One of my daughters is consistently a terrible ambassador for herself. We know her to be hilarious, brilliant, insightful and caring, but many people who encounter her—even family—might not gather that from their time with her. Her behavior betrays her. I hear myself saying this, in frustration, and dig my toes in the sand, immediately aware that I do it too.
Our new pastor had rattled the familiar verse off the weekend before, “What I want to do I do not do, but what I hate I do” (Romans 7:15 NIV).
So, for our daughter, maybe it’s a tantrum when she’s feeling overwhelmed, flying off the handle because a bee flew by or speaking unkindly to someone she loves. I see this behavior met with frustration, anger, or even disgust from people we know and from strangers alike. Sometimes I meet it the same way. It’s frustrating to see someone I love misrepresent herself so.
And yet, I betray my heart on a regular basis. Inside, most of the time, I am loving, open and kind. I see the best in others and want to believe good things for them; I have ideas about telling and showing them this. I have plans to spend my time with intention, doing things I love for myself and people I love. But then, instead, I spend my time forgetting myself, complaining or judging, scrolling through Facebook while the precious minutes fly by at night and hitting snooze in the morning. Why do I do this?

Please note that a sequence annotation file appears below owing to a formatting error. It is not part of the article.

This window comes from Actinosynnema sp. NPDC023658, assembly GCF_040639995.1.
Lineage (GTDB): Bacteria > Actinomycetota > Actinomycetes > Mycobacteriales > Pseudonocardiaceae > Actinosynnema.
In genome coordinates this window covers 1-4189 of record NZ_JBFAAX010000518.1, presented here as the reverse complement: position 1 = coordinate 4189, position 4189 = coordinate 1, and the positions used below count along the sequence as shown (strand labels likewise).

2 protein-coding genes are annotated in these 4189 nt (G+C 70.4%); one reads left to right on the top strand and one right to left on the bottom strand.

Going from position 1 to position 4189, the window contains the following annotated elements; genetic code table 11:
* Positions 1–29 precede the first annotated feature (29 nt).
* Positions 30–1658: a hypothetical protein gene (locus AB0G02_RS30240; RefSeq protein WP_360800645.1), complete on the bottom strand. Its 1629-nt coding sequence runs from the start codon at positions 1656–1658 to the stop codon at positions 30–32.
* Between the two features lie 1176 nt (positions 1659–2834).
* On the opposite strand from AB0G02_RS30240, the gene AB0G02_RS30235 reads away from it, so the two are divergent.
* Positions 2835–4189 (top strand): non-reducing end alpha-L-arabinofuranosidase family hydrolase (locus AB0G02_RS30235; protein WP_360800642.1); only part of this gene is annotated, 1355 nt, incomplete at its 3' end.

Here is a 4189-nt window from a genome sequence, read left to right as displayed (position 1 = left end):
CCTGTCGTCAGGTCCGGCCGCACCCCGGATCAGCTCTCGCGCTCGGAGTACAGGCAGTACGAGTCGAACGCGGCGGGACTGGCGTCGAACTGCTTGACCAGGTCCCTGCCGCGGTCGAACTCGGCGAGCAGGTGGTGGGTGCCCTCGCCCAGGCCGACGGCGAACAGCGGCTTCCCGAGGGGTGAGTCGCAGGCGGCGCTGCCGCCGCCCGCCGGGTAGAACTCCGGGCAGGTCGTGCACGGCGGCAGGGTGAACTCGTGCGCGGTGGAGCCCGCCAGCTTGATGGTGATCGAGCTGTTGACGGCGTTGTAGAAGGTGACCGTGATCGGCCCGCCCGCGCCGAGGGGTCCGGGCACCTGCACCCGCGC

So, here’s where I land. I can pray to be an ever-better representation of myself. I can work to understand what I want to do and why I choose what I do instead. I can take it all moment by moment and make deliberate choices about my words and time. I can apologize to others and forgive myself when I mess up (because none of this will keep me from getting it wrong forever). But maybe most importantly, I can look at my daughter and others in my life with understanding and grace, knowing we all get it wrong more often than we get it right. I can reject the notion that our character is distilled to only our actions; I can choose not to judge others as if I’m the only one who betrays myself; I can give them the benefit of believing that their behavior betrays their best selves too.
I ran a slow couple of miles on Monday, went to yoga and finished reading a book yesterday, and my aching muscles are waiting for enough ambient light this morning to run safely. I write to you predawn now, without feeling particularly inspired or insightful, but I showed up anyway. Here's hoping you find it within yourself to show up anyway for yourself and your people today.